This week’s dive etiquette tip answers the important question, “When should you give advice?” This week’s tip is: Only give advice when you are asked for it, and if you are competent to give the advice requested. No one enjoys someone coming up to them and telling them that they are doing something wrong, or how they can do it better. They do not want a stranger or even a friend telling them why their equipment is no good and they should get some other stuff. Unsolicited advice is usually ignored, and should be. But when you are asked for advice, from equipment selection, to diving techniques, to places to go diving, feel free to respond, if you are competent to do so. And phrase your response to indicate the scope of your competence.
For example, if another diver asks you what qualities you look for in a regulator, they are asking your opinion and anyone can offer their opinion freely, as an opinion.. If they ask you what regulator is the best and you have owned and used exactly one regulator in your dive lifetime, you are not competent to answer unless you limit your answer to saying, “ I have only ever used an XYZ regulator, but I have been very happy with it.” Similarly, if someone asks your opinion as to the best sites to dive in Grand Cayman, and you have dove their extensively, you can respond appropriately as to what sites you enjoyed and why. But if the only sites you dove were Stingray City and Eden Rock during a one day excursion from a cruise ship, don’t respond by saying that those are the best two dive sites on Grand Cayman. Share what you know and what you don’t. I have had divers who never dove at a particular island tell me what sites were best. How do they know? Remember the second part of the rule, only answer if you are competent to answer.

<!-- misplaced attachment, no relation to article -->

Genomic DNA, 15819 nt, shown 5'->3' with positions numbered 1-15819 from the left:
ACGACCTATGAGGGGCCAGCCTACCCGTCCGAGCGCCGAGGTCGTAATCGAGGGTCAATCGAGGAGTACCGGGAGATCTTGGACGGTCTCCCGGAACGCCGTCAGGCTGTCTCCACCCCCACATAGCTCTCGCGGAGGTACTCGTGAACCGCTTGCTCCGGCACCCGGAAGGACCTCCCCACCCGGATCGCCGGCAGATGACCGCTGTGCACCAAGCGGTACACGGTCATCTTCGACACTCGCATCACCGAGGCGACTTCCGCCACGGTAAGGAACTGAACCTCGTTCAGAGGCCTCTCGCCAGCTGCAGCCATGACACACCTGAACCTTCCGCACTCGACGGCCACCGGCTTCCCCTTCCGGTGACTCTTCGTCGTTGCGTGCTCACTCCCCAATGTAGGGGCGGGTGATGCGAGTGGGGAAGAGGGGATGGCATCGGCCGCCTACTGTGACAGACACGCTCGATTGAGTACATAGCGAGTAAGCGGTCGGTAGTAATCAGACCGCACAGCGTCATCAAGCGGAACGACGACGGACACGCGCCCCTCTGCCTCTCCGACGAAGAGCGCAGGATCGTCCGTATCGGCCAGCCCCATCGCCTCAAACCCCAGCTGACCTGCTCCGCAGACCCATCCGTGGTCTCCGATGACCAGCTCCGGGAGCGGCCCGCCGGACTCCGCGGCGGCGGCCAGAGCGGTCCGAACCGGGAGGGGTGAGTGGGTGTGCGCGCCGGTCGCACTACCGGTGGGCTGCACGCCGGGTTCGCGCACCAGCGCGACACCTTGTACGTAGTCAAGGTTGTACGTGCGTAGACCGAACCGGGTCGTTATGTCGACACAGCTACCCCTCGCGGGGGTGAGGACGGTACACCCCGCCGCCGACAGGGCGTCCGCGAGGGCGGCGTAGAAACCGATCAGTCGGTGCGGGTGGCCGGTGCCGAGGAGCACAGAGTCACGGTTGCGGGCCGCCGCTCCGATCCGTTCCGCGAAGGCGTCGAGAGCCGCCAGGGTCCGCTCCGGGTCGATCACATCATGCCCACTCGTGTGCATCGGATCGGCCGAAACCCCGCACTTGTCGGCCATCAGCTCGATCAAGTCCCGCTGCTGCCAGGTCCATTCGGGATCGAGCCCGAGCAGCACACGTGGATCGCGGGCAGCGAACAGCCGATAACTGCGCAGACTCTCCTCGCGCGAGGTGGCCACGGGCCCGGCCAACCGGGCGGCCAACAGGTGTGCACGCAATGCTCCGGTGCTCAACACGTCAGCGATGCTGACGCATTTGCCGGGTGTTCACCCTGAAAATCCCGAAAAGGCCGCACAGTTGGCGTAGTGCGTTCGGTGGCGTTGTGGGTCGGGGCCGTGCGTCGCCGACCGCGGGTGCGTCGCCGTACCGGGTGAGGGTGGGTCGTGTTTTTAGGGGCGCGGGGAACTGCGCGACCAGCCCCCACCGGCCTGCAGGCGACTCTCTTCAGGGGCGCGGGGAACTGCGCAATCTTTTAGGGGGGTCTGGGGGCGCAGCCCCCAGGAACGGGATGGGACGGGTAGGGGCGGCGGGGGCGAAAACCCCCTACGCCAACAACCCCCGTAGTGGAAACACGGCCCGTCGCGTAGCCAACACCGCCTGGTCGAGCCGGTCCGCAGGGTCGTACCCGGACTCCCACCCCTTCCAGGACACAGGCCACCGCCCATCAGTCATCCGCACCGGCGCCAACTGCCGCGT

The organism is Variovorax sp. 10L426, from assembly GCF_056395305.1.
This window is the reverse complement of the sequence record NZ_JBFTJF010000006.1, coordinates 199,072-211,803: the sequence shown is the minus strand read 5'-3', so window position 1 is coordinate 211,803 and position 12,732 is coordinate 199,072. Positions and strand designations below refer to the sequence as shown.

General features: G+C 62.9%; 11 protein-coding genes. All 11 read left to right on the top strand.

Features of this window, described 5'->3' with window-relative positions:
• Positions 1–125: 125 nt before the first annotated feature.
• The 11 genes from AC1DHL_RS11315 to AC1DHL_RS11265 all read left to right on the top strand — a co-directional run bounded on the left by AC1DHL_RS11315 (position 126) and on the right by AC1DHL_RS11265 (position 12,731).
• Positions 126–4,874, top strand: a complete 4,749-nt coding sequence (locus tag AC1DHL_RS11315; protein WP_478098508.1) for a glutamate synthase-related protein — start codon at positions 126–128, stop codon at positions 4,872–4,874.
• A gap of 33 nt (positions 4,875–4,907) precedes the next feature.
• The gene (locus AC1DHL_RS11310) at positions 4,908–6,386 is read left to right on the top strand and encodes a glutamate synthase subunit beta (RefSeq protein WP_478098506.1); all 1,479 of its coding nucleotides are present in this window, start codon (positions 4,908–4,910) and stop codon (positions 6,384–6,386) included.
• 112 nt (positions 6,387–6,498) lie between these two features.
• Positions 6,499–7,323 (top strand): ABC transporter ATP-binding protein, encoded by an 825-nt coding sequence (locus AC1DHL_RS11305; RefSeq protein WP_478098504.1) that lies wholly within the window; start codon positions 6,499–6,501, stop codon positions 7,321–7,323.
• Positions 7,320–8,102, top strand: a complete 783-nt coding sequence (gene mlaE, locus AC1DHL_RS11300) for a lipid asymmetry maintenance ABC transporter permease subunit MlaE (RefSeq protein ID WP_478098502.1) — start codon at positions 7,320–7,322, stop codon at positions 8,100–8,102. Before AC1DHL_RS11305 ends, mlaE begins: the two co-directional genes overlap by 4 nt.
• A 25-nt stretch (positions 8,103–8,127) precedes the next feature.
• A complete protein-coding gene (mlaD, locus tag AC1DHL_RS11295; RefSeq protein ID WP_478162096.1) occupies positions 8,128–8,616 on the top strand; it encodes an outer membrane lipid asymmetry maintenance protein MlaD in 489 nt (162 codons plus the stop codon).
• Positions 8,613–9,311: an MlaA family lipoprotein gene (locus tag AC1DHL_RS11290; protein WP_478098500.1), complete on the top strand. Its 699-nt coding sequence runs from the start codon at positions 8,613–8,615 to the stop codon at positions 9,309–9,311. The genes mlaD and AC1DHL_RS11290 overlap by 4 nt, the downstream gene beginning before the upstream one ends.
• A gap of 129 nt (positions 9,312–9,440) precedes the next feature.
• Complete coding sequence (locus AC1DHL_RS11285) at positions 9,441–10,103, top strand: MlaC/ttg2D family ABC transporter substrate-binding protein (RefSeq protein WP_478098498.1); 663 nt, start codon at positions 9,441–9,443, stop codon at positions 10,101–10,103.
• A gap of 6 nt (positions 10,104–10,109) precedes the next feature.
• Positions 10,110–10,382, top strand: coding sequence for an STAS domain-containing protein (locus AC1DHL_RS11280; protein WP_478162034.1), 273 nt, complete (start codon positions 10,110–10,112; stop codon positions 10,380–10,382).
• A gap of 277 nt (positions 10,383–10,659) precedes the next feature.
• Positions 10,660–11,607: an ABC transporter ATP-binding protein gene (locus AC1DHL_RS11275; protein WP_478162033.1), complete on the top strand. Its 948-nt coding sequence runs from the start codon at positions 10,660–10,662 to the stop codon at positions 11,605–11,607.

There is one exception to this rule on giving advice, and it is an important exception. If you see someone doing something that creates a danger to themselves or others, take the initiative to correct them without waiting for a question. It’s ok to tell someone their weight belt is falling off, their air is not turned on, their regulator hose is looped over the ladder pole, or to point out an equipment malfunction or damaged gear. But other than that, don’t give unsolicited advice. Don’t tell people how to enter or exit the water, or how to dive, or why the colors they have on their wet suit and fins are wrong, or how they should get different fins altogether. Be nice, be helpful, but don’t be a jabbering know-it-all. Only give advice when you are asked for it, and if you are competent to give the advice requested.
Happy Diving, everyone!
The Scuba Snobs